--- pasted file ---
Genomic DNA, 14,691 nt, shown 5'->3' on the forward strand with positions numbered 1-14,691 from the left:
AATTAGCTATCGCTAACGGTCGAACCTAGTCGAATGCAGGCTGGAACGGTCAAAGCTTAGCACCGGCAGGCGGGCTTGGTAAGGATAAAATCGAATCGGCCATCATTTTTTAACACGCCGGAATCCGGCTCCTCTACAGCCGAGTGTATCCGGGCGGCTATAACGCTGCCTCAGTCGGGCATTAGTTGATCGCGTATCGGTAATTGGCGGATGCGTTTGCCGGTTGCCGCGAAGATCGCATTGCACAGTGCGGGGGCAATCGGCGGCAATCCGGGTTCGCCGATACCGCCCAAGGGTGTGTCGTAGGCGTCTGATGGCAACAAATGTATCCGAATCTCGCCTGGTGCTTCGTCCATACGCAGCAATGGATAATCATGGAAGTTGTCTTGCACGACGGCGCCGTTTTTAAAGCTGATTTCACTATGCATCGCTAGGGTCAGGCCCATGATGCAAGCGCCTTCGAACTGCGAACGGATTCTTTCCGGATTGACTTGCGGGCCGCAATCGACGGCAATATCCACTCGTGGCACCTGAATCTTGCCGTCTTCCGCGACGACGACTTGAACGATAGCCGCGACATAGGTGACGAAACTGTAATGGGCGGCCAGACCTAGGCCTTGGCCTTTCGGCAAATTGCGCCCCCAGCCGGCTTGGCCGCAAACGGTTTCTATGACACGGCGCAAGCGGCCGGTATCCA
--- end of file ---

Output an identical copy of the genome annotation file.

Genomic DNA, 14,691 nt, shown 5'->3' on the forward strand with positions numbered 1-14,691 from the left:
AATTAGCTATCGCTAACGGTCGAACCTAGTCGAATGCAGGCTGGAACGGTCAAAGCTTAGCACCGGCAGGCGGGCTTGGTAAGGATAAAATCGAATCGGCCATCATTTTTTAACACGCCGGAATCCGGCTCCTCTACAGCCGAGTGTATCCGGGCGGCTATAACGCTGCCTCAGTCGGGCATTAGTTGATCGCGTATCGGTAATTGGCGGATGCGTTTGCCGGTTGCCGCGAAGATCGCATTGCACAGTGCGGGGGCAATCGGCGGCAATCCGGGTTCGCCGATACCGCCCAAGGGTGTGTCGTAGGCGTCTGATGGCAACAAATGTATCCGAATCTCGCCTGGTGCTTCGTCCATACGCAGCAATGGATAATCATGGAAGTTGTCTTGCACGACGGCGCCGTTTTTAAAGCTGATTTCACTATGCATCGCTAGGGTCAGGCCCATGATGCAAGCGCCTTCGAACTGCGAACGGATTCTTTCCGGATTGACTTGCGGGCCGCAATCGACGGCAATATCCACTCGTGGCACCTGAATCTTGCCGTCTTCCGCGACGACGACTTGAACGATAGCCGCGACATAGGTGACGAAACTGTAATGGGCGGCCAGACCTAGGCCTTGGCCTTTCGGCAAATTGCGCCCCCAGCCGGCTTGGCCGCAAACGGTTTCTATGACACGGCGCAAGCGGCCGGTATCCA